Why Needham Added Applied Materials to Conviction List; What It Sees for Sector Growth Ahead

In a Tuesday letter to Intel’s board of directors, hedge fund manager Dan Loeb rips the company for, among other things, failing to keep up with competitors like Samsung and Taiwan Semiconductor in the development of new chip-making technology. Intel shares are down more than 15% in 2020, while other chipmakers have flourished, including Nvidia (up 75% this year) and AMD (up about 60%).

Another segment of the semiconductor industry that has skyrocketed this year is the one that supplies the technology and machines that actually make the billions of chips that are sold every year. For the most part, these semiconductor equipment companies have had a strong 12-month run, even including the mid-March collapse caused by the COVID-19 outbreak. Their share price appreciation this year has ranged from around 18% to 75%. And it could be getting better.

Needham raised its price target on Applied Materials Inc. (NASDAQ: AMAT) from $82 to $110, selected the stock as its top pick in the semiconductor capital equipment segment, and added the stock to its Conviction List. After noting that this market favored NAND chips in its last growth cycle (Applied Materials’ “weakest segment”), Needham believes that the next cycle will favor the DRAM and foundry/logic segments, playing to the company’s strength.

Looking at the industry as a whole, Needham said, “There is no denying that all leading [semiconductor capital equipment] players have great businesses.” Here’s our look at six of those companies as we head into a new year.

Applied Materials

Applied Materials makes and sells a variety of manufacturing systems used to make semiconductor chips. The company also makes products for manufacturing liquid crystal displays (LCDs) and organic light-emitting diode (OLED) displays. More than half the company’s sales are to chip foundries (fabs), with the remaining 44% divided equally between memory chip and flash memory makers.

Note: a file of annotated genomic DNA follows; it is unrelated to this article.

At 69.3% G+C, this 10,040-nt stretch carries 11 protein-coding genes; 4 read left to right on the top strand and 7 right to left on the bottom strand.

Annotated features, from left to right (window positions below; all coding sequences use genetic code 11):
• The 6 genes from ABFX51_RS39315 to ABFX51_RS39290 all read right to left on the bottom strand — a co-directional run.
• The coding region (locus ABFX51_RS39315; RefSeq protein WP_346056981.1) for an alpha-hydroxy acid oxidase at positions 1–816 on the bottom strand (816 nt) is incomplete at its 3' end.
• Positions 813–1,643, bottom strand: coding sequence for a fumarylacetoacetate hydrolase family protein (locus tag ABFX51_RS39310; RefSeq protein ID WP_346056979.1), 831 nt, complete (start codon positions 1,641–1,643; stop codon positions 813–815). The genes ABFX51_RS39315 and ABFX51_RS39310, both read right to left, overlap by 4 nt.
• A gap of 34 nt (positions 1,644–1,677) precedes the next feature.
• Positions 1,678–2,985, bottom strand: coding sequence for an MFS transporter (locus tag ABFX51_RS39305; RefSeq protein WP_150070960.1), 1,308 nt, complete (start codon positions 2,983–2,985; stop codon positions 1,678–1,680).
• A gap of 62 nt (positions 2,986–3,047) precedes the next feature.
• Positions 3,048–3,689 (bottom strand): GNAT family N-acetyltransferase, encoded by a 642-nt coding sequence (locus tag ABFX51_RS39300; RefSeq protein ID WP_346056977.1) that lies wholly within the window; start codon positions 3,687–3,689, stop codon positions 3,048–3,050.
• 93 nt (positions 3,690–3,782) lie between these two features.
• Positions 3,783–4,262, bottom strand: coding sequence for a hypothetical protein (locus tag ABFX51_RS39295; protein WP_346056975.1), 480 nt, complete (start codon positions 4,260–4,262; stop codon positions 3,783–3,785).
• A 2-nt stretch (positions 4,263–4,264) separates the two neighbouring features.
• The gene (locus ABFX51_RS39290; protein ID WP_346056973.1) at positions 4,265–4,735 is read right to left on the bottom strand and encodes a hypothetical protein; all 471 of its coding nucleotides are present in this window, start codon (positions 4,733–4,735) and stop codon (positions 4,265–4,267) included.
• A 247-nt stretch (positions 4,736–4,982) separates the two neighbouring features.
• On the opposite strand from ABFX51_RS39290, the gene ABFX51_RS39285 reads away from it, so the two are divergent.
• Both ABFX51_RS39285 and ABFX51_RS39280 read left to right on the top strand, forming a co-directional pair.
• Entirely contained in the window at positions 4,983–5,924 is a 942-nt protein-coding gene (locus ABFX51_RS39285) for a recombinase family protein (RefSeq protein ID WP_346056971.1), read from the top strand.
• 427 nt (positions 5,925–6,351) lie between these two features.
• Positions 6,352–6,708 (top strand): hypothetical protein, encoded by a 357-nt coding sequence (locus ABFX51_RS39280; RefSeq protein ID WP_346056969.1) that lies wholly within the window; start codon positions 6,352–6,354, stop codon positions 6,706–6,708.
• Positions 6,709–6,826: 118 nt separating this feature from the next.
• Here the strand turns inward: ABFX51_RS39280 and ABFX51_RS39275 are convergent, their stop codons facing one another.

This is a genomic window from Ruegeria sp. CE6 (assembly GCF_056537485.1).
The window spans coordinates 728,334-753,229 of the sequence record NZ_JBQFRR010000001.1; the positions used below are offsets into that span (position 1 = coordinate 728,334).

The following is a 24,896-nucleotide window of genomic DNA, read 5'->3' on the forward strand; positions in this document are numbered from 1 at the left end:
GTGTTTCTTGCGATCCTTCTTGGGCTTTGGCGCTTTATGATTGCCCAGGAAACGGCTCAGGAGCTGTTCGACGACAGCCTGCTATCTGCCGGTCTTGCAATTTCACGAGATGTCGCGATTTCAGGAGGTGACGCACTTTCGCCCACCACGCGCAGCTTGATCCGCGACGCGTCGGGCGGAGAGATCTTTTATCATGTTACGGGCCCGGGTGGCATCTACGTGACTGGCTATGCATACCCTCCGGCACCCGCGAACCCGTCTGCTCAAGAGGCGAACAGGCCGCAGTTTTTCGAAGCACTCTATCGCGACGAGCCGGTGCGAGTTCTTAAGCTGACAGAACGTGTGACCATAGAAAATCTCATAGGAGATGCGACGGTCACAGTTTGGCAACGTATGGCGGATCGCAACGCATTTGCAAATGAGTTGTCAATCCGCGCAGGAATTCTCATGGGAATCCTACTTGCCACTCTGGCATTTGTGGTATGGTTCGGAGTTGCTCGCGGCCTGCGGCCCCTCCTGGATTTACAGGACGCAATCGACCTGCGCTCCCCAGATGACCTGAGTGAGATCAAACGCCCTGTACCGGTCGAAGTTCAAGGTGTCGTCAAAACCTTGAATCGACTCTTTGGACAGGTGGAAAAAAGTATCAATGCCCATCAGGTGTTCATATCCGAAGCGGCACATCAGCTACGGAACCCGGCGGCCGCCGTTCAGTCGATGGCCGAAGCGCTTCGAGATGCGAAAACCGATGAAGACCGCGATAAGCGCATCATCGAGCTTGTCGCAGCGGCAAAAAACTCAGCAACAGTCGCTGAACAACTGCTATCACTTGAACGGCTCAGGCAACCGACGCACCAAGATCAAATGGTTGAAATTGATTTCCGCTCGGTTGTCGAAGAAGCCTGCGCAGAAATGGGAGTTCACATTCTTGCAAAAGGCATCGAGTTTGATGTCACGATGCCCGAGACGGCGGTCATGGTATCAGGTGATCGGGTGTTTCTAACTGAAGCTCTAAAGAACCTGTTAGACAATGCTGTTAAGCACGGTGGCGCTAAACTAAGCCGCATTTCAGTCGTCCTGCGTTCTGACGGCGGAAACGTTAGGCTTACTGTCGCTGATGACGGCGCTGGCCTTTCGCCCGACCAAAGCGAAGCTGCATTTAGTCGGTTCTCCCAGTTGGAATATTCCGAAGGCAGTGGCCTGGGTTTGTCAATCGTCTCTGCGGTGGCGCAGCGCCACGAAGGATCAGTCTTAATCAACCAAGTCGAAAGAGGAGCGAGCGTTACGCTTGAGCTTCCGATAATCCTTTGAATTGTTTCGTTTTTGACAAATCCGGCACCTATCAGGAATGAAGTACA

The stock closed at $84.27 on Tuesday, in a 52-week range of $36.64 to $90.61. The consensus price target is $89.28, implying a potential upside of about 6%. At the current price, Applied Materials stock trades at 17.9 times expected 2021 earnings. The company pays an annual dividend of $0.88 per share (yield of 1.04%). The share price has gained more than 30% for the year to date.


Based in the Netherlands, ASML Holding N.V. (NASDAQ: ASML) also is the largest company by market cap in this group. In its most recent quarterly report, ASML said it shipped 10 Extreme Ultraviolet (EUV) systems and reportedly has received an order for 13 from Taiwan Semiconductor for delivery in 2021. The EUV systems generated about two-thirds of $3.1 billion in total systems revenue in the quarter.

The company’s stock closed at $484.01 on Tuesday, in a 52-week range of $191.25 to $489.45. Analysts have a consensus price target of $424.22, and the shares traded at about 1.1% below the 52-week high. The stock trades at nearly 54 times expected 2021 earnings. ASML pays a dividend yield of 0.59% ($2.85 annually), and its stock price has jumped nearly 58% in 2020.

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